Free-lensing. Have you heard of it? It sounds a little bit like something offered by a weirdo in slightly pungent harem pants, but there’s nothing to fear. If you own an interchangeable lens camera and a (preferably) manual lens, you’ve got everything you need to begin your path to extreme bokeh, selective focus, and light-leak enlightenment.
When you take a photo with a lens attached to your camera everything is flat and perfectly aligned. The film plane (or sensor) is perfectly vertically plumb in relation to the glass elements of the lens, which are also vertically plumb. This means that the plane of focus is also plumb – that is, everything that is the same distance from your film or sensor is in focus by the same degree. That’s why when we take a portrait and focus on the eye, usually the subjects other eye is also in focus (as is their face, which is usually on the same plane as the eyes). Objects closer to and further away from the point of focus will be blurry, but by turning the focus ring on the lens we’re able to move the plane of focus closer or further away as well. But with a fixed lens exposing images on a fixed plane, we’re not able to tilt the plane of focus away from plumb without special gear (or free-lensing, the technique I’m about to describe).
Simply put, free-lensing allows us to tilt the focus plane out of plumb. By tilting the lens we’re able to tilt the focal plane. This can skew the effect of focus in areas of an image that would usually be uniformly in or out of focus. For decades this technique, called tilt, has been achievable to large-format photographers or to photographers with special gear like a tilt-shift lens. For those of us without this gear, the effect is still easily achieved.
All you need are two steady hands, a detachable lens, and a camera. Set your aperture to its widest, then simply remove the lens from your camera, hold it a centimeter or so in front of the lens mount, and tilt the lens to focus an image onto your film (or sensor). If you’re using a digital camera, switch to Live View to get an exact view of how your image will turn out – you may also need to check your camera settings to enable you to trip the shutter while the lens is removed.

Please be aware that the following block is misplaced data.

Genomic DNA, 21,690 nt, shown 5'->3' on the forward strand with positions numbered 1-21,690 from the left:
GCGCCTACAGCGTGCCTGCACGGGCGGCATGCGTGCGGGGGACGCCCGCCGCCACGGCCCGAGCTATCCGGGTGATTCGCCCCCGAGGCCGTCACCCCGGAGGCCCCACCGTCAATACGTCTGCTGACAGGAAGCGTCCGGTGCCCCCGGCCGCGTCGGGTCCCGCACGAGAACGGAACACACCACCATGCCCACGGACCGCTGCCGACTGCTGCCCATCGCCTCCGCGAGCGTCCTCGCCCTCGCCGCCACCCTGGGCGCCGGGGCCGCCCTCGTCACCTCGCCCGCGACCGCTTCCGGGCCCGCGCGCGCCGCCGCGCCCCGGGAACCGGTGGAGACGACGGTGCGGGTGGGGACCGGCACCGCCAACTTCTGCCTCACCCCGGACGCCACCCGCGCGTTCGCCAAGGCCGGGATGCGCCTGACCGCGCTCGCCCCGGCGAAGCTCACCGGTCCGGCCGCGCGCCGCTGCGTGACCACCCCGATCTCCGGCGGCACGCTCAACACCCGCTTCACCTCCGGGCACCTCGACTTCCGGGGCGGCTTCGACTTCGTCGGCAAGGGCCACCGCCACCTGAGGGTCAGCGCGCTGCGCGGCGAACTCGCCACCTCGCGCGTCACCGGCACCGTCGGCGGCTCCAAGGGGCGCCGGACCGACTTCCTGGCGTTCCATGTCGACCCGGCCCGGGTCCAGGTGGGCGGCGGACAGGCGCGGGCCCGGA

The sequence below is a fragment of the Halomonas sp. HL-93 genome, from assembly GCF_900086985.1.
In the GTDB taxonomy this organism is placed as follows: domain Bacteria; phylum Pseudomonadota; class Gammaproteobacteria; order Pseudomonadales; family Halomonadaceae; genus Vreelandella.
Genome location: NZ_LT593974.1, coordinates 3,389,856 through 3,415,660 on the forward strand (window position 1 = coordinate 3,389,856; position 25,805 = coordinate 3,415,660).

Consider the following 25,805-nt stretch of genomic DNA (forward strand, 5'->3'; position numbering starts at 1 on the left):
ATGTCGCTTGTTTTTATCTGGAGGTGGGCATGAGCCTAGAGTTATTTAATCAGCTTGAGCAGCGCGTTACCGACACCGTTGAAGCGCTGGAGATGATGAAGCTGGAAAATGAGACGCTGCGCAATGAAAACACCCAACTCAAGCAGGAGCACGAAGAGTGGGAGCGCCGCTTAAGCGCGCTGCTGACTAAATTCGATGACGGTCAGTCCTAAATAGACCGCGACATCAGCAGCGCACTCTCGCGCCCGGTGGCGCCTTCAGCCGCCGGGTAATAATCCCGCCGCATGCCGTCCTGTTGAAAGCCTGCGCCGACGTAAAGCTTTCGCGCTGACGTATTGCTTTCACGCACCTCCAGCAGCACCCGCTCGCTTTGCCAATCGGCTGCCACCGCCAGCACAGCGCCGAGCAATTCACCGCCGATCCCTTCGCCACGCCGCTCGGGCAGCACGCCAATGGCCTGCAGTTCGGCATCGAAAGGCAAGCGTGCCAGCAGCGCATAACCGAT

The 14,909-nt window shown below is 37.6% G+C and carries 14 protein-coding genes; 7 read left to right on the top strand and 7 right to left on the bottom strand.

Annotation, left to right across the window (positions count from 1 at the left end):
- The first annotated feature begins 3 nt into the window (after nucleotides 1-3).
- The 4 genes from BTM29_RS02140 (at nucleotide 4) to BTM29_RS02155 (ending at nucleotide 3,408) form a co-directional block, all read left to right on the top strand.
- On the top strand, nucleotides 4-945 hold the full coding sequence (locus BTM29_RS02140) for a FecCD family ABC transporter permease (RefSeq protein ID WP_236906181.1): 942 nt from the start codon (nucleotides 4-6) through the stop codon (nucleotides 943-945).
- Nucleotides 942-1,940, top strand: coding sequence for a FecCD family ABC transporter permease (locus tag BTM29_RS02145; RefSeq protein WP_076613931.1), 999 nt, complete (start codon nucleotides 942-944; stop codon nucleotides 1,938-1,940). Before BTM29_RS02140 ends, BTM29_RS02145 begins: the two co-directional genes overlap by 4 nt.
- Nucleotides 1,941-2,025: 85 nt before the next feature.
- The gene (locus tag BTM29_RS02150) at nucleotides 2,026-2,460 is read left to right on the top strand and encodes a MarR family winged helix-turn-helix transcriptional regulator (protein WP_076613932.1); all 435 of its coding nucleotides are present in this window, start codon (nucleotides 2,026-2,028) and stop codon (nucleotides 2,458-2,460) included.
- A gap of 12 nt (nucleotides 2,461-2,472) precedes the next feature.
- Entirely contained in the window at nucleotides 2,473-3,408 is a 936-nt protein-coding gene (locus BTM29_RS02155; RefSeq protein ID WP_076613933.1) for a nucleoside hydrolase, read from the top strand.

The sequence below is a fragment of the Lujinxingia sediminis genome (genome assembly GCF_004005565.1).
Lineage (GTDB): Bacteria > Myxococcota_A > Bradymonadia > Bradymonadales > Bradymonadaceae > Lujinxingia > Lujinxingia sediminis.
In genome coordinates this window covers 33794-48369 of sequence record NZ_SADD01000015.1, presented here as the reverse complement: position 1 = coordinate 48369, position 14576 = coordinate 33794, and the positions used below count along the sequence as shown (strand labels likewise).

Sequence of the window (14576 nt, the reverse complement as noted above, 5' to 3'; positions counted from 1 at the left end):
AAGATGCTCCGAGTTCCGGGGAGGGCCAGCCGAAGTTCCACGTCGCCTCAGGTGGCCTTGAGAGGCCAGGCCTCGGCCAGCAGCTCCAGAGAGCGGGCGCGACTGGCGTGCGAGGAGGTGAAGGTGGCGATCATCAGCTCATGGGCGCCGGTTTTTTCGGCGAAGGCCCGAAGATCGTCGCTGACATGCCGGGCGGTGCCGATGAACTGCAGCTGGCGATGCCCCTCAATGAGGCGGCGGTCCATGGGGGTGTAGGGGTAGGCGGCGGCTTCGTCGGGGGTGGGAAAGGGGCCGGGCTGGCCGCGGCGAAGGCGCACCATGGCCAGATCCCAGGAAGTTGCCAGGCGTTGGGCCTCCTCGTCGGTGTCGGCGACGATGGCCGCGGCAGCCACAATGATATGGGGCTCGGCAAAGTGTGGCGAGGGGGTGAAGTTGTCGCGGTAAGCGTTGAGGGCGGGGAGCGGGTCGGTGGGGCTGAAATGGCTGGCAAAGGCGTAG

With a film SLR, look through the viewfinder as you would normally. Move the lens closer to and further from the body of the camera. Tilt it from side to side or up and down, and move yourself around in relation to the available light in the environment. Keeping one side of the lens close to the camera body, and opening the gap on the other side will allow light to flare into your image. All of this experimenting will allow you to hone in on your personal preferred technique, the free-lensing tricks that achieve your preferred aesthetic.
The fun of free-lensing is not in making perfect images – random focus, soft focus, weird bokeh and light leaks are all part of the appeal of the technique. Experiment to achieve different results by setting the aperture wider or narrower, and see how a different focal length of lens can change the final image. I’ve found that longer lenses can be more difficult to achieve focus, and that it’s not worth bothering with wideangle lenses much at all. While James’ images were made with a digital camera, my images included in this post were taken on a basic Cosina film SLR using a cheap 50mm lens and Agfa Vista 200 – proving that free-lensing really can be “the poor man’s tilt-shift.”
If you’re the type who takes great care with your gear, you might be thinking, “But what about dust? Surely taking your lens off and waving it around will invite disaster.” That can be true, so have a blower handy just in case. But as long as you’re sensible (don’t try this technique in a sandstorm), you shouldn’t have to worry too much. Give it a try and share your results with us in the comments section. Good luck.